Four cupids and two bowls: One of Moscow’s oldest fountains awaits restoration

February 11

The Moscow Department of Cultural Heritage has included the Petrovsky fountain on Teatralnaya Square into its plan for preserving cultural landmarks. Now the historical fountain is awaiting restoration.

The fountain is one of the five water supply fountains built in 1826-1835 during the reconstruction of the Mytishchi water pipeline. It is called the Petrovsky fountain (Petrovsky Square is a former name of Teatralnaya Square) or the Vitali fountain (after the sculptor’s surname), and is considered one of Moscow’s oldest fountains.

Initially, such fountains performed an exclusively utilitarian function — people filled their buckets with water from the basin. They were built as a pool or a bowl with a pipe in the centre that delivered water from the underground pipe network.

In 1828, it was decided to decorate the fountains. Sculptor Giovanni (Ivan) Vitali was commissioned to do the job. He finished the work in 1835, giving the Petrovsky fountain, among others, a grand look.

“The main bowl sits on a pedestal while the upper bowl rests on a column supported by four cupids. They embody all aspects of theatre art: tragedy, comedy, poetry and music. Indicatively, they were made at one of Moscow’s bell-casting factories. In this way, the fountain further embellished the area near the Bolshoi Theatre. However, the fountain’s artistic features did not take away from its function, and it remained a convenient water supply site. Moreover, it was connected by water pipelines with the nearest buildings. Every day, the fountain supplied Muscovites with about 17,000 buckets of water,” said Head of the Moscow Department of Cultural Heritage Alexei Yemelyanov.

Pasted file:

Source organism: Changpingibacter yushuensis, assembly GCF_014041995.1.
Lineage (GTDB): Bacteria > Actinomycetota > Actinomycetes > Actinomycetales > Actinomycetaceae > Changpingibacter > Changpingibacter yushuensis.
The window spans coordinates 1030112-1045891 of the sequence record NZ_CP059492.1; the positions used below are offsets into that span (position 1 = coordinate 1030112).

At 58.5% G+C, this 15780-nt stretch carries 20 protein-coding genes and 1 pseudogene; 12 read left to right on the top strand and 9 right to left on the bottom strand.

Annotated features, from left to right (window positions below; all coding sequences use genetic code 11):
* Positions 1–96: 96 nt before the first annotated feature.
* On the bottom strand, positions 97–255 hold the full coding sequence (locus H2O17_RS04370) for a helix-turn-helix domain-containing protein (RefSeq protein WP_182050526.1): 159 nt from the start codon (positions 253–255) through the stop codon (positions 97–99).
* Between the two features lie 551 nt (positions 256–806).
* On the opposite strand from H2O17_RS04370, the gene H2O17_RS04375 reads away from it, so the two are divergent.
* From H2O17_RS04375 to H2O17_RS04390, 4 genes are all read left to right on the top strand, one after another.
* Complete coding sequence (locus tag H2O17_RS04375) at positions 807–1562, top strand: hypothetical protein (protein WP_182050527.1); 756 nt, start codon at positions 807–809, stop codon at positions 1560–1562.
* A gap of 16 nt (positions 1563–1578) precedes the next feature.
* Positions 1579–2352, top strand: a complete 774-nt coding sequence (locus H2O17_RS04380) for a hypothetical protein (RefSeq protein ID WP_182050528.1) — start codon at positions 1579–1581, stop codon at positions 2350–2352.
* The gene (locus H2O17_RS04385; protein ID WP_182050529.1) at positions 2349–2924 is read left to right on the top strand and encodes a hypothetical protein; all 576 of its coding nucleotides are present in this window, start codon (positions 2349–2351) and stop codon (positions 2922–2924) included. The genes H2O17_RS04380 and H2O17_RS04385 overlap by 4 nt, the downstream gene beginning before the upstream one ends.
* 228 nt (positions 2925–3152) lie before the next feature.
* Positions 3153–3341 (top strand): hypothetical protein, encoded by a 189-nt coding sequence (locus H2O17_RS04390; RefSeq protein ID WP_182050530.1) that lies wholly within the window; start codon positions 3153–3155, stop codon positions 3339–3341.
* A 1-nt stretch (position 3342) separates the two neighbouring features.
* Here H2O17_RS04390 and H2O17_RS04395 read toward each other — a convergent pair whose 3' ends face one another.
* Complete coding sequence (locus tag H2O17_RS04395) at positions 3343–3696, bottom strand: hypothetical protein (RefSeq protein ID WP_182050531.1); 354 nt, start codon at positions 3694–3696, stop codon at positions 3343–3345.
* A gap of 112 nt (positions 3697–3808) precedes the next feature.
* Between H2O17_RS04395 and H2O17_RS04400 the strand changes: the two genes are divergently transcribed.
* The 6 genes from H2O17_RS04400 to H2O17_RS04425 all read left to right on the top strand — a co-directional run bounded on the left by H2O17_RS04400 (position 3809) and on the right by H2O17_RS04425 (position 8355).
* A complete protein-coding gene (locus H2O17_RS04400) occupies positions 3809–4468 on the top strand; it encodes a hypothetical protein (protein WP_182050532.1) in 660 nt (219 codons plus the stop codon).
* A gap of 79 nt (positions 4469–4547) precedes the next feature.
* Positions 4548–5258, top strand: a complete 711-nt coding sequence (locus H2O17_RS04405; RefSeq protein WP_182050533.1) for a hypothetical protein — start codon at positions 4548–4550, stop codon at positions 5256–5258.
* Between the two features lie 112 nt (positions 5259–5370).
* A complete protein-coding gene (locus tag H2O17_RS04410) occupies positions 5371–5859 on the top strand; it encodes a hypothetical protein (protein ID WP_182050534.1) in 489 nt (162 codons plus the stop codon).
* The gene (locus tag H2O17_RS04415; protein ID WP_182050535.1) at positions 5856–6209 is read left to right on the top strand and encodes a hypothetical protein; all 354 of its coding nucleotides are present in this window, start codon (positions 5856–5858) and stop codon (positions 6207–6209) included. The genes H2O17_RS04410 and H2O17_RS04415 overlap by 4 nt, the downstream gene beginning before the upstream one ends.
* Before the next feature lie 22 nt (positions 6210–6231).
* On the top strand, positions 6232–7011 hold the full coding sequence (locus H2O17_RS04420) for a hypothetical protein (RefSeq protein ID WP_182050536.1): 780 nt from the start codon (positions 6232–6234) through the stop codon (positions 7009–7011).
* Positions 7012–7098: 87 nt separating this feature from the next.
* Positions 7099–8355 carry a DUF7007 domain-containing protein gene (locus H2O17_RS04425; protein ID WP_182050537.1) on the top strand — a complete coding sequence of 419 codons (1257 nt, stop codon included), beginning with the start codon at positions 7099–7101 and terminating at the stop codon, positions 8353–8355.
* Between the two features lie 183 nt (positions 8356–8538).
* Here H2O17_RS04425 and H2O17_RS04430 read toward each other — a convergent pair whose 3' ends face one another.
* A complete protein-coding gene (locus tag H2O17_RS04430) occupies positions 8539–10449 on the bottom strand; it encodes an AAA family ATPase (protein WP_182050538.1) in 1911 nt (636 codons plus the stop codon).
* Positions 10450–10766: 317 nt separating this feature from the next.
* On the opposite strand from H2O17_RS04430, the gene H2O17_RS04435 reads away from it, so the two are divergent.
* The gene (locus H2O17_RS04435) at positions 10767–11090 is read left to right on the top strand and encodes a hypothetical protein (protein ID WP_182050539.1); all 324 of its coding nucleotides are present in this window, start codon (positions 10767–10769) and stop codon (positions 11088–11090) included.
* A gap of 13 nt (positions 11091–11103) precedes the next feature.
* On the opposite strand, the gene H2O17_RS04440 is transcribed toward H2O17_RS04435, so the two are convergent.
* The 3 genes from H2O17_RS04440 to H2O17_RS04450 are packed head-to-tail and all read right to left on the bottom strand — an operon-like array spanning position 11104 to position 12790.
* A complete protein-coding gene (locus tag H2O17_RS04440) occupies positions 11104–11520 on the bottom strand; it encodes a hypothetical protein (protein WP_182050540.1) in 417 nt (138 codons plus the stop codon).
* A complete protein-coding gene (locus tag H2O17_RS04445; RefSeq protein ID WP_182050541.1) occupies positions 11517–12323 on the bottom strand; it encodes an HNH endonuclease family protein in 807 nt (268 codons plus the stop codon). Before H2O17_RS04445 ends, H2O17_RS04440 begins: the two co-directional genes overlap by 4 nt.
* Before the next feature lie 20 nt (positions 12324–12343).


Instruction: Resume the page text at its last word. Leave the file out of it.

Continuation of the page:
There are arched niches in the pedestal on three sides. One of them has an entrance to the technical room. Round metal console bowls with mascaron water jets are installed on the eastern and western parts of the fountain (water flows to them from the fountain’s main bowl). On the northern side, two symmetrical stone staircases lead to the upper roundabout platform, ringed with a metal fence featuring a geometric pattern.

In the early 20th century, the fountain lost its function as a municipal water supply site. A square was built around it.

The fountain on Teatralnaya Square is a federal cultural heritage landmark.  It last saw comprehensive restoration work in 1995.

According to Mr Yemelyanov, today the fountain is in bad shape. Its cast-iron elements are corroded; its bronze parts are stained by copper corrosion; and its surfaces are dirty.

“This is exactly why we decided to include the fountain into our plan for preserving cultural landmarks. The restoration project will be drafted in 2022,” he specified.

Restoration and preservation of landmarks is one of the main goals of the Moscow Department of Cultural Heritage. About 1,500 cultural heritage sites have been restored in the past eight years, including over 100 in 2020. As a result of this unprecedented programme, the number of dilapidated landmarks has decreased by 5.3 times.


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